Book Review: Undertow by Elizabeth Heathcote


ashley | I’ve been fascinated lately with stories about people who are deeply betrayed by the people they thought they knew. Undertowby Elizabeth Heathcote sets the scene for a woman who realizes her husband might be a killer. How much more betrayed can you get? 

This tries to be a twisty turny thriller leading you in one direction, then jolting you into another, leaving you not certain who to believe. The overall story was well thought out and in the end, all the pieces came together well, but the overall feeling I got from this was rather unimpressive. Nothing wowed me, nothing was all that new. It seemed like it was over detailed in the wrong places and fell flat in others, the pacing felt off and everything seemed a little one dimensional to me, just words on a page that didn’t really jump out at me, but rather just monotonously recited facts from one scene to the next and often avoided going any deeper, much like the characters did in their own conversations.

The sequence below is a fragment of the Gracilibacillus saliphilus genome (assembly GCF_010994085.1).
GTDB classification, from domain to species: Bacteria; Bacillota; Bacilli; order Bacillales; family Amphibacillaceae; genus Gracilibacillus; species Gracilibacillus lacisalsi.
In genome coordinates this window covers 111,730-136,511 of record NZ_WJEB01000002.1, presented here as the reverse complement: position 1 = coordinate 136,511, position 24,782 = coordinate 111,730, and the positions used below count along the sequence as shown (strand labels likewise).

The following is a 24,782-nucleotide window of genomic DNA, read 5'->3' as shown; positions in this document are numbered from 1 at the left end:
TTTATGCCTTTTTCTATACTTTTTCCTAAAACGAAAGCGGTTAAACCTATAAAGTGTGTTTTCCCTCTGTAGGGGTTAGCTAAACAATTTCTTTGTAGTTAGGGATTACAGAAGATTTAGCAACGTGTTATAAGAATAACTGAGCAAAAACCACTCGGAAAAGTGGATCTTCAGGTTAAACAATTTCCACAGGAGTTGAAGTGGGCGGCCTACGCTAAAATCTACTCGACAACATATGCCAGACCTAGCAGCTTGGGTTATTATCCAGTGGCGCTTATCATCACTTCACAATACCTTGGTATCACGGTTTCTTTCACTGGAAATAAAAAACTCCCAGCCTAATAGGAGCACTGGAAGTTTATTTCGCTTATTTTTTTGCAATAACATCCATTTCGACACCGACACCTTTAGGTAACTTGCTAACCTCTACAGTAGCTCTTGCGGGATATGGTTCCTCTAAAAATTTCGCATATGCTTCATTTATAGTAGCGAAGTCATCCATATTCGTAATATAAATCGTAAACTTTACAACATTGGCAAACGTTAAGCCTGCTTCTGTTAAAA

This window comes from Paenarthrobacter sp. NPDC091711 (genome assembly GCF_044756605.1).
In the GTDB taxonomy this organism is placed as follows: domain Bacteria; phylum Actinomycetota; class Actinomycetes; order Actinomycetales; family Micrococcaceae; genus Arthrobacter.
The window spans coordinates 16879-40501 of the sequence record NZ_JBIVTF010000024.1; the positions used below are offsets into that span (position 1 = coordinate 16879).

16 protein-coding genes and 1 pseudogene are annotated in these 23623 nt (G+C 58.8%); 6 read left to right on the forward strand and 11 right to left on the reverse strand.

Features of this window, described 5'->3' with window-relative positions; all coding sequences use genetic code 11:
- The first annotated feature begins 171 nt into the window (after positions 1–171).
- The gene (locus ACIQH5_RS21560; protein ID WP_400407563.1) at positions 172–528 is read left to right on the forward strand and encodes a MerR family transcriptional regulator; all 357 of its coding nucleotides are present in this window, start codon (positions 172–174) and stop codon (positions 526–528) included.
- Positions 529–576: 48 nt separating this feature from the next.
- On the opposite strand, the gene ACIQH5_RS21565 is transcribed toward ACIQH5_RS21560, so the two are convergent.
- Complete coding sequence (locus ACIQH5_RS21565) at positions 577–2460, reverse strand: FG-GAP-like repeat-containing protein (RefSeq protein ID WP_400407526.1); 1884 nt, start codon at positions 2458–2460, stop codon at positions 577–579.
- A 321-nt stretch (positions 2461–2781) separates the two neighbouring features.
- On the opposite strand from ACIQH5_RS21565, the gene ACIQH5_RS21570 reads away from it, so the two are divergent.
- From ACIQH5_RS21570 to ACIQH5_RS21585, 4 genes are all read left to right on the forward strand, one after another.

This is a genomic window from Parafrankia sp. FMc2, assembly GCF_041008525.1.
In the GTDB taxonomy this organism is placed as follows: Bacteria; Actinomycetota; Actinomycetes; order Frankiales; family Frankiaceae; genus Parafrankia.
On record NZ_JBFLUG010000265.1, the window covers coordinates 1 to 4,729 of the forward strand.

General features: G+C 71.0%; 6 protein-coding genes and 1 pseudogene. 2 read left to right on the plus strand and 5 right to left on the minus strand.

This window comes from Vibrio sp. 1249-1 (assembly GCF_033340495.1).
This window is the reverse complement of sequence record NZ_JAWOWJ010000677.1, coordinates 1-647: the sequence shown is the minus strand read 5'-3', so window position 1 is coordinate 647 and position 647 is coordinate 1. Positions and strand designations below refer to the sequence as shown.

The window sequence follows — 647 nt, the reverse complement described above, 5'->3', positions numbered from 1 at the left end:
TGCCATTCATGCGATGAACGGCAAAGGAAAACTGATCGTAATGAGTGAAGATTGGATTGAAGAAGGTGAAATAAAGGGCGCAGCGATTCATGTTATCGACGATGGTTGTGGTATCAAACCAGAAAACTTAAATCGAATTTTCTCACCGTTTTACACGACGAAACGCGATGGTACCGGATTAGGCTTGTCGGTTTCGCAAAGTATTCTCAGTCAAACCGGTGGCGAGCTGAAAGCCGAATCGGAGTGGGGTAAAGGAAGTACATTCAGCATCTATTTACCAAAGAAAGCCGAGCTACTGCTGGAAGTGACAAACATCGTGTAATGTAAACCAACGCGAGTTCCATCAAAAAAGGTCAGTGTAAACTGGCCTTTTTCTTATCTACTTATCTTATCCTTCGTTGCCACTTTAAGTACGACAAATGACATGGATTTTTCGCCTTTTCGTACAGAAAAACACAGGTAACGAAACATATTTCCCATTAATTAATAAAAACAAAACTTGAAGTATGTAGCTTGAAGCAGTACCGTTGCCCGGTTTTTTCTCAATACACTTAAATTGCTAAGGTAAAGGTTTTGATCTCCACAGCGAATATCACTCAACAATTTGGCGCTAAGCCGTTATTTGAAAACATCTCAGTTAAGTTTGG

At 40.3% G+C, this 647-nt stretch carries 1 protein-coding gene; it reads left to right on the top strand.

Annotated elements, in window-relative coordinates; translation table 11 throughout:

I can’t say I really liked any of the characters. Carmen was a contradiction for me, she always said one thing and did another. Her insecurities and lack of self worth made it hard for me to find her inspiring. I understand her questioning and loyalty but I feel like her marriage happened super quick and while it was full of a lot of lies, they never seemed particularly happy or close even before everything started to come out, which made it hard for me to empathize with her situation and not want to knock some sense into her for some of her naive and gullible actions. 

It wasn’t until the end that I actually enjoyed this, so I’m glad I pushed through and kept reading. The payoff was worth the wait and I didn’t totally sort it all out ahead of time so that was also redeeming. But for me, it was a rather messy and disconnected journey getting there. 


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June 13, 2017

copy provided for honest review by
Net Galley